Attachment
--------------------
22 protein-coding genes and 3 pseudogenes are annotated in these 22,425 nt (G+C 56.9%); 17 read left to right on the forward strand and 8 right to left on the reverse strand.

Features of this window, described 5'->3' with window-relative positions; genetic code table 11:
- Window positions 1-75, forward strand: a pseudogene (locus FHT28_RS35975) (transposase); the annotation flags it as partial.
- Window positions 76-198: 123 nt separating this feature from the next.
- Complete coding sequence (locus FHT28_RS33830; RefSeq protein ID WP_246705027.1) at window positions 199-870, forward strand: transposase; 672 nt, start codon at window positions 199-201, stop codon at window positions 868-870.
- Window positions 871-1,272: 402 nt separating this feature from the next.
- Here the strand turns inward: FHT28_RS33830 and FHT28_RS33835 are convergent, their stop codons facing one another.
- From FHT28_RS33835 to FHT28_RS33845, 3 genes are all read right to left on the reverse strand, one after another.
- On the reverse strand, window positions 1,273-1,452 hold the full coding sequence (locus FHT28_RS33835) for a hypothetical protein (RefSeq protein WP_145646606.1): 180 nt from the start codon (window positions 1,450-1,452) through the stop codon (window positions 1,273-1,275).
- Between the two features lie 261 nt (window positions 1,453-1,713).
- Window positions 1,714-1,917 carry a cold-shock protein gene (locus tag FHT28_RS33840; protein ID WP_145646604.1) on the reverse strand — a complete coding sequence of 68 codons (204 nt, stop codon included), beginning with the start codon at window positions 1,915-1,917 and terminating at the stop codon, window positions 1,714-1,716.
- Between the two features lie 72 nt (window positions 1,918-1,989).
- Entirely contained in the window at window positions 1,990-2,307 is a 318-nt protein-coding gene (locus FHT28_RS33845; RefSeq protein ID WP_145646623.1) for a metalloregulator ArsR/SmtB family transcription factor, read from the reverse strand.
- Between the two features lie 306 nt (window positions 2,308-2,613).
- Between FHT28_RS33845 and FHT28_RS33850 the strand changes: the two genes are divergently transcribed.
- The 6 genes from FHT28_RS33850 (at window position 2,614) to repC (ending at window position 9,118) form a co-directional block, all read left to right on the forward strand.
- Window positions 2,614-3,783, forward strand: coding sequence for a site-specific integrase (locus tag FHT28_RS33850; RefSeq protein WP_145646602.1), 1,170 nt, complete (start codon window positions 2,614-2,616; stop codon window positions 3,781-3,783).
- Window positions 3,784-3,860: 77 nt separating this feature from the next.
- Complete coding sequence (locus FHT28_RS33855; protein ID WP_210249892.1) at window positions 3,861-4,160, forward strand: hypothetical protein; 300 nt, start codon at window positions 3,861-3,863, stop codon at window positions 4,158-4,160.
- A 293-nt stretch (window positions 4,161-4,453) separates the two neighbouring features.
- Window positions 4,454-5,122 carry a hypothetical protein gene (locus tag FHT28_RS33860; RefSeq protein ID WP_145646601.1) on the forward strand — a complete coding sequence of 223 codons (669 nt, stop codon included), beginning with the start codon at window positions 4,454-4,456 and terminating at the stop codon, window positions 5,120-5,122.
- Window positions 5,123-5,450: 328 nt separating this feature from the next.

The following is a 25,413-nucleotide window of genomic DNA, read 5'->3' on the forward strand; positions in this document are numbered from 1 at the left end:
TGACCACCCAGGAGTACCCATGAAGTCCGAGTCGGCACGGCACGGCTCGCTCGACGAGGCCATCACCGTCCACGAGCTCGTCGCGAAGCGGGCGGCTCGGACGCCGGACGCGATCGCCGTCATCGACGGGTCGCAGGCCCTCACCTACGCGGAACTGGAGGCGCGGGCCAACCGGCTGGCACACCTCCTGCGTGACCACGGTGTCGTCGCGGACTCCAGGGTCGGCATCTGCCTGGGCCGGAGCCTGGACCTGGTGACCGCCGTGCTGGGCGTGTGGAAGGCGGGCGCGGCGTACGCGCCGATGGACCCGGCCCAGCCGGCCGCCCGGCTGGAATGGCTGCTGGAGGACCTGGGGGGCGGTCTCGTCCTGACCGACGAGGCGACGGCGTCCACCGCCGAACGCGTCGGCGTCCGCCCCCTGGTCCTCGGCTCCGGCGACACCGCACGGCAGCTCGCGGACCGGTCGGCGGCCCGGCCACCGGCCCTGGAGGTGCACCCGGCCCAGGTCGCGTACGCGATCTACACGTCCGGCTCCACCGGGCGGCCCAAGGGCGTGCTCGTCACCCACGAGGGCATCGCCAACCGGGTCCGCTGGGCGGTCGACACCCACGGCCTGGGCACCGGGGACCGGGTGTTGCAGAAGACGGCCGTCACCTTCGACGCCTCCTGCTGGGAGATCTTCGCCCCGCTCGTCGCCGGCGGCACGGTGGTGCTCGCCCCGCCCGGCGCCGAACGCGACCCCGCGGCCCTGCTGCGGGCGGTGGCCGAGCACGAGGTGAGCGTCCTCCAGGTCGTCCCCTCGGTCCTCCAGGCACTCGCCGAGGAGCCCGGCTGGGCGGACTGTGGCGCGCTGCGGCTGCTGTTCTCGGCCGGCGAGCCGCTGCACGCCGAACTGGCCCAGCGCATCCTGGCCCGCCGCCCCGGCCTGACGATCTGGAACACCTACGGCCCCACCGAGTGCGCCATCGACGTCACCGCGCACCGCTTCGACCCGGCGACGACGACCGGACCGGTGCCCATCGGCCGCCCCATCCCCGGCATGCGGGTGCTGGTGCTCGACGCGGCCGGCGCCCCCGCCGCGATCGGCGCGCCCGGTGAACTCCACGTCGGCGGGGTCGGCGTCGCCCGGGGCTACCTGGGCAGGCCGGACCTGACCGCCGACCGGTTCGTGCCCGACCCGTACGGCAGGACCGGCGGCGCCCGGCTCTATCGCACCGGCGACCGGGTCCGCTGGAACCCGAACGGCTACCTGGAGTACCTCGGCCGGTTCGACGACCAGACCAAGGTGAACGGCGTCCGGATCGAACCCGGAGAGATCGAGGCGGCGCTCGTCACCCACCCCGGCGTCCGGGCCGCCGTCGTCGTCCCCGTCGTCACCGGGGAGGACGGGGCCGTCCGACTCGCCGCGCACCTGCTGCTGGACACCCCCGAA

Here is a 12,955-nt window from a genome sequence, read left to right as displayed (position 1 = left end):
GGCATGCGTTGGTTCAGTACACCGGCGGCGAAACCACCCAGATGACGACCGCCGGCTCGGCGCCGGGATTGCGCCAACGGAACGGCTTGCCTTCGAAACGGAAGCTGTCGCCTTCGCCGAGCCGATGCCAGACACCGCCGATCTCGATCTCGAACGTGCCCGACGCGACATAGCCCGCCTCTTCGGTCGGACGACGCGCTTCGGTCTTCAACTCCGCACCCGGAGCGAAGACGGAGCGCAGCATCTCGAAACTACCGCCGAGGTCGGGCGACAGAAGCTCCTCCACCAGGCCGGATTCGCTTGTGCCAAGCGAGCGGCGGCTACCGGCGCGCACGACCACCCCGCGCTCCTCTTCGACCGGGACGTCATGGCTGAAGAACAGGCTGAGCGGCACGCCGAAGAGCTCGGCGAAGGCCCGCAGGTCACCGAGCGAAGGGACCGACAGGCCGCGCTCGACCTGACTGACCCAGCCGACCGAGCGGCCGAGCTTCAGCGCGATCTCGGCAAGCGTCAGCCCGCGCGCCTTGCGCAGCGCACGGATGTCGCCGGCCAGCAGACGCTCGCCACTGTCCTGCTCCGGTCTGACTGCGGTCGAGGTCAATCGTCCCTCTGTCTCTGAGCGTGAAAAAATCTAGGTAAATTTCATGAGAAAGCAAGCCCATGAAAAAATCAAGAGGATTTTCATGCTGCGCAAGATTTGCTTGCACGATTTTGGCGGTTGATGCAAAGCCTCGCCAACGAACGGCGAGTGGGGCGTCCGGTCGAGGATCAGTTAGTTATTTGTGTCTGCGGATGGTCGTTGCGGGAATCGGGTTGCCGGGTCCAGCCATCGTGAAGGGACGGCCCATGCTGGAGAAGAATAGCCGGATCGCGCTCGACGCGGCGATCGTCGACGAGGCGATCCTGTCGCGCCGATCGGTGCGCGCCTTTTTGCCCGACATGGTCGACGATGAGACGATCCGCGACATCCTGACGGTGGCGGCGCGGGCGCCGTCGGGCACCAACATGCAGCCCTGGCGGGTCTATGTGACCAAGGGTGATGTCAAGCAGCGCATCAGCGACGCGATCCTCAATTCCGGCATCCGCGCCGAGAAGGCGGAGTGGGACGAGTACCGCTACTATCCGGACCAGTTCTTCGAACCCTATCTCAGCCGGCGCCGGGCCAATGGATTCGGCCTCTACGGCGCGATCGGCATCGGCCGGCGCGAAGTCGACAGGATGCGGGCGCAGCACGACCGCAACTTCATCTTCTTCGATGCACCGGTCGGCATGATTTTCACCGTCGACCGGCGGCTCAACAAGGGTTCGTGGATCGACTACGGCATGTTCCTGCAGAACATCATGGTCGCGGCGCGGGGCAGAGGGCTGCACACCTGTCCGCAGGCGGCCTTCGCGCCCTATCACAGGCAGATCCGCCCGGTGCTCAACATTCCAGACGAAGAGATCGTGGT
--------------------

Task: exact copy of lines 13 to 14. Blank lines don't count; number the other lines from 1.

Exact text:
- Entirely contained in the window at window positions 1,990-2,307 is a 318-nt protein-coding gene (locus FHT28_RS33845; RefSeq protein ID WP_145646623.1) for a metalloregulator ArsR/SmtB family transcription factor, read from the reverse strand.
- Between the two features lie 306 nt (window positions 2,308-2,613).